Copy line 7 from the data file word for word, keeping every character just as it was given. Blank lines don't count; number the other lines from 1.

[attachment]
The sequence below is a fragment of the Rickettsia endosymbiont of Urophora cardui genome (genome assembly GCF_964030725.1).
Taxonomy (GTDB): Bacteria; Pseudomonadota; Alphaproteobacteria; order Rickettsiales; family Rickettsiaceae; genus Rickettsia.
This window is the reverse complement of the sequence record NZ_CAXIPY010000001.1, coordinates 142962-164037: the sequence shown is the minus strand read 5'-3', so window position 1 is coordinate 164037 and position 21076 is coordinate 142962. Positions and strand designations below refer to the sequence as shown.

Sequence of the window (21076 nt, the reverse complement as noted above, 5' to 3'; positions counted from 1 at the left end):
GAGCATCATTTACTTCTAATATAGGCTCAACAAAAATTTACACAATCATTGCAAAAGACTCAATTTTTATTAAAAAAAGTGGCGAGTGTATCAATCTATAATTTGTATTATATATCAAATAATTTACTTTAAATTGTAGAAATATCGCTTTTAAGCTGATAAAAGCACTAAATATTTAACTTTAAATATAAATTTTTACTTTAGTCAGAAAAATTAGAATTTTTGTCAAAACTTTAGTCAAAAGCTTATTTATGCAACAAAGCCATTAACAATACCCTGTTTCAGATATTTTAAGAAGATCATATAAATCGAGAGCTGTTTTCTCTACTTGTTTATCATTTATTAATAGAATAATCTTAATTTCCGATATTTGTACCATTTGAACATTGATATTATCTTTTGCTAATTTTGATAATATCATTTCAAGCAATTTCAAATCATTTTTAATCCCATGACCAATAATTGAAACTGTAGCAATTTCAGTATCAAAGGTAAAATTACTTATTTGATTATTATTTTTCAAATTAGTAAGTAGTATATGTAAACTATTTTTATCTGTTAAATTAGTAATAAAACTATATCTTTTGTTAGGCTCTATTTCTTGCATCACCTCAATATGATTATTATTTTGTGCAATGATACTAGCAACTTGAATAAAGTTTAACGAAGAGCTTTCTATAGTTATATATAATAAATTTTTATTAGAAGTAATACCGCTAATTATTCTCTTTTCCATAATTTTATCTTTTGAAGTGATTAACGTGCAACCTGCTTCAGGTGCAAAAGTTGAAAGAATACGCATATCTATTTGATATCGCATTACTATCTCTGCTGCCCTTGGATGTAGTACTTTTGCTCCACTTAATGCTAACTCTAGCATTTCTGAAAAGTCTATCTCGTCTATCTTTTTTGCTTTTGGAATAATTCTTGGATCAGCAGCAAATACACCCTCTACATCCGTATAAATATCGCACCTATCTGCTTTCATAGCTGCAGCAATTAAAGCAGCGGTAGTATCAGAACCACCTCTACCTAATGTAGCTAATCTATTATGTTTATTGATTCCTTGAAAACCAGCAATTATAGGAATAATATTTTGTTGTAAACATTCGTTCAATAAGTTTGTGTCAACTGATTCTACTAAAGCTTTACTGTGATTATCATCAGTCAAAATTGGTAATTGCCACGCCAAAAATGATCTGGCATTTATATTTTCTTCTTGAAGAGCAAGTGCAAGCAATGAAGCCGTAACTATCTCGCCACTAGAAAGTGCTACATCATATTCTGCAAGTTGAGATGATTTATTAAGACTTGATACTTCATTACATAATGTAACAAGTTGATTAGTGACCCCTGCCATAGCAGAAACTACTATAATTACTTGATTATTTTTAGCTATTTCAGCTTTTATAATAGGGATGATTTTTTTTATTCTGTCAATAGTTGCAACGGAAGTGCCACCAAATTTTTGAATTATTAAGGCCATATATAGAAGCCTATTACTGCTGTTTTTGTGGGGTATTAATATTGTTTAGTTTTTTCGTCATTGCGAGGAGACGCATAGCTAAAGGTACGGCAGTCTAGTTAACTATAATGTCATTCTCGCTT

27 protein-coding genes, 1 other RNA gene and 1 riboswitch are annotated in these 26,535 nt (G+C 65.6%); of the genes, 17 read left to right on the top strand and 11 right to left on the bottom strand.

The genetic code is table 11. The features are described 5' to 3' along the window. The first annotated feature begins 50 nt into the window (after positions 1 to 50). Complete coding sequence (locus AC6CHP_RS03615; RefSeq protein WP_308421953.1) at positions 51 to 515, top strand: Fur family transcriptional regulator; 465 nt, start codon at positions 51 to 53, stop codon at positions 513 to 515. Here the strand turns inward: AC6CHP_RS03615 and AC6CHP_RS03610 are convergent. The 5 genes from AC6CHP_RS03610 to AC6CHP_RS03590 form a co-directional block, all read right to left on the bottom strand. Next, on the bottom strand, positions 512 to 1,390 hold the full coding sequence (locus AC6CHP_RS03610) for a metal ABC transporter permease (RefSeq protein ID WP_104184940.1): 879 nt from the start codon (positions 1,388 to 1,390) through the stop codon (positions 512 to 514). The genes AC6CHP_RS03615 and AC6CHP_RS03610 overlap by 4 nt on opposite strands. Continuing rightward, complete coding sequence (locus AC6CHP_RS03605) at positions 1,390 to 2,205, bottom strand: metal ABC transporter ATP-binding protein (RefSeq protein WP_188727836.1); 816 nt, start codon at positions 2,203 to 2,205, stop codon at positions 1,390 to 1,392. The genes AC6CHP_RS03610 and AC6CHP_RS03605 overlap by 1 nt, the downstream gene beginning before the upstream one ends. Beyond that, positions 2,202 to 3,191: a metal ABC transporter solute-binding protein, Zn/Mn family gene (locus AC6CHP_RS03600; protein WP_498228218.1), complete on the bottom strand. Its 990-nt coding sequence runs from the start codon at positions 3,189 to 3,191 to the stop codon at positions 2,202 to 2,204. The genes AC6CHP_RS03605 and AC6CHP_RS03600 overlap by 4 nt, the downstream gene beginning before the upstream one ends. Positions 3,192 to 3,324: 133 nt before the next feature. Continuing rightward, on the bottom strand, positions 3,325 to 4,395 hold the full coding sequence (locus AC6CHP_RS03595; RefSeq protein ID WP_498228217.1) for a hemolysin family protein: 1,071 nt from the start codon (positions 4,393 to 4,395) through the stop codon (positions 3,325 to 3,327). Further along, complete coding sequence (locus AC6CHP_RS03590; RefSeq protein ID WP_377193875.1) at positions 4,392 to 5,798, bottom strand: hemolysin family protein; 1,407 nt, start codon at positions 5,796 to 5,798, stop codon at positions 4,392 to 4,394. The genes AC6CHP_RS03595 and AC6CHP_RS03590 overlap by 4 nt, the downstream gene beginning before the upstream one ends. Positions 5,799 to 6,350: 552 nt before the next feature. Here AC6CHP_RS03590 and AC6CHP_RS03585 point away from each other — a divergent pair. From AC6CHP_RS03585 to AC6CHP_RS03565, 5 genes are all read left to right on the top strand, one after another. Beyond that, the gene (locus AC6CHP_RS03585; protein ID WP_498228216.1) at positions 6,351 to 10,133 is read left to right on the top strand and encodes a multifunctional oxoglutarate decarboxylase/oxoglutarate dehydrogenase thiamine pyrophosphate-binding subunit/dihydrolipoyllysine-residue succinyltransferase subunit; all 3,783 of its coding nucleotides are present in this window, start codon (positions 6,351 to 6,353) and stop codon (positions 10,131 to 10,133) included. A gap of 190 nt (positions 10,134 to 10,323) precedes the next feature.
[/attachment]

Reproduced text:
The genetic code is table 11. The features are described 5' to 3' along the window. The first annotated feature begins 50 nt into the window (after positions 1 to 50). Complete coding sequence (locus AC6CHP_RS03615; RefSeq protein WP_308421953.1) at positions 51 to 515, top strand: Fur family transcriptional regulator; 465 nt, start codon at positions 51 to 53, stop codon at positions 513 to 515. Here the strand turns inward: AC6CHP_RS03615 and AC6CHP_RS03610 are convergent. The 5 genes from AC6CHP_RS03610 to AC6CHP_RS03590 form a co-directional block, all read right to left on the bottom strand. Next, on the bottom strand, positions 512 to 1,390 hold the full coding sequence (locus AC6CHP_RS03610) for a metal ABC transporter permease (RefSeq protein ID WP_104184940.1): 879 nt from the start codon (positions 1,388 to 1,390) through the stop codon (positions 512 to 514). The genes AC6CHP_RS03615 and AC6CHP_RS03610 overlap by 4 nt on opposite strands. Continuing rightward, complete coding sequence (locus AC6CHP_RS03605) at positions 1,390 to 2,205, bottom strand: metal ABC transporter ATP-binding protein (RefSeq protein WP_188727836.1); 816 nt, start codon at positions 2,203 to 2,205, stop codon at positions 1,390 to 1,392. The genes AC6CHP_RS03610 and AC6CHP_RS03605 overlap by 1 nt, the downstream gene beginning before the upstream one ends. Beyond that, positions 2,202 to 3,191: a metal ABC transporter solute-binding protein, Zn/Mn family gene (locus AC6CHP_RS03600; protein WP_498228218.1), complete on the bottom strand. Its 990-nt coding sequence runs from the start codon at positions 3,189 to 3,191 to the stop codon at positions 2,202 to 2,204. The genes AC6CHP_RS03605 and AC6CHP_RS03600 overlap by 4 nt, the downstream gene beginning before the upstream one ends. Positions 3,192 to 3,324: 133 nt before the next feature. Continuing rightward, on the bottom strand, positions 3,325 to 4,395 hold the full coding sequence (locus AC6CHP_RS03595; RefSeq protein ID WP_498228217.1) for a hemolysin family protein: 1,071 nt from the start codon (positions 4,393 to 4,395) through the stop codon (positions 3,325 to 3,327). Further along, complete coding sequence (locus AC6CHP_RS03590; RefSeq protein ID WP_377193875.1) at positions 4,392 to 5,798, bottom strand: hemolysin family protein; 1,407 nt, start codon at positions 5,796 to 5,798, stop codon at positions 4,392 to 4,394. The genes AC6CHP_RS03595 and AC6CHP_RS03590 overlap by 4 nt, the downstream gene beginning before the upstream one ends. Positions 5,799 to 6,350: 552 nt before the next feature. Here AC6CHP_RS03590 and AC6CHP_RS03585 point away from each other — a divergent pair. From AC6CHP_RS03585 to AC6CHP_RS03565, 5 genes are all read left to right on the top strand, one after another. Beyond that, the gene (locus AC6CHP_RS03585; protein ID WP_498228216.1) at positions 6,351 to 10,133 is read left to right on the top strand and encodes a multifunctional oxoglutarate decarboxylase/oxoglutarate dehydrogenase thiamine pyrophosphate-binding subunit/dihydrolipoyllysine-residue succinyltransferase subunit; all 3,783 of its coding nucleotides are present in this window, start codon (positions 6,351 to 6,353) and stop codon (positions 10,131 to 10,133) included. A gap of 190 nt (positions 10,134 to 10,323) precedes the next feature.